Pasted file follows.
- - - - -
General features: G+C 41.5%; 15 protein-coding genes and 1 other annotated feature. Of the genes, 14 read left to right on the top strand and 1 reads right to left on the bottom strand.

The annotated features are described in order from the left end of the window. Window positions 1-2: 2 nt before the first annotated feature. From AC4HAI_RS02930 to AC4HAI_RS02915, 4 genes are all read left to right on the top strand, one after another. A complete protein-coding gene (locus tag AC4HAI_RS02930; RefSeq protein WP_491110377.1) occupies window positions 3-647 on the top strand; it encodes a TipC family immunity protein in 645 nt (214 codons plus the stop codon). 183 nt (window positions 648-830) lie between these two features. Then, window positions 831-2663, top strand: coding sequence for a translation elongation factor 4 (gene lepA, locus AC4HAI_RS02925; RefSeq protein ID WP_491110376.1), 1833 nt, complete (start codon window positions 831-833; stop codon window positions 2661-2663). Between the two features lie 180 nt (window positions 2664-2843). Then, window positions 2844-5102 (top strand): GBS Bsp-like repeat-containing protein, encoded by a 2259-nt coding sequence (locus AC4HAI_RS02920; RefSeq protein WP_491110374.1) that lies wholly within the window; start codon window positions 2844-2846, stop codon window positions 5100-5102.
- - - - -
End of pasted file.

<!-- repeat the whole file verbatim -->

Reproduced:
General features: G+C 41.5%; 15 protein-coding genes and 1 other annotated feature. Of the genes, 14 read left to right on the top strand and 1 reads right to left on the bottom strand.

The annotated features are described in order from the left end of the window. Window positions 1-2: 2 nt before the first annotated feature. From AC4HAI_RS02930 to AC4HAI_RS02915, 4 genes are all read left to right on the top strand, one after another. A complete protein-coding gene (locus tag AC4HAI_RS02930; RefSeq protein WP_491110377.1) occupies window positions 3-647 on the top strand; it encodes a TipC family immunity protein in 645 nt (214 codons plus the stop codon). 183 nt (window positions 648-830) lie between these two features. Then, window positions 831-2663, top strand: coding sequence for a translation elongation factor 4 (gene lepA, locus AC4HAI_RS02925; RefSeq protein ID WP_491110376.1), 1833 nt, complete (start codon window positions 831-833; stop codon window positions 2661-2663). Between the two features lie 180 nt (window positions 2664-2843). Then, window positions 2844-5102 (top strand): GBS Bsp-like repeat-containing protein, encoded by a 2259-nt coding sequence (locus AC4HAI_RS02920; RefSeq protein WP_491110374.1) that lies wholly within the window; start codon window positions 2844-2846, stop codon window positions 5100-5102.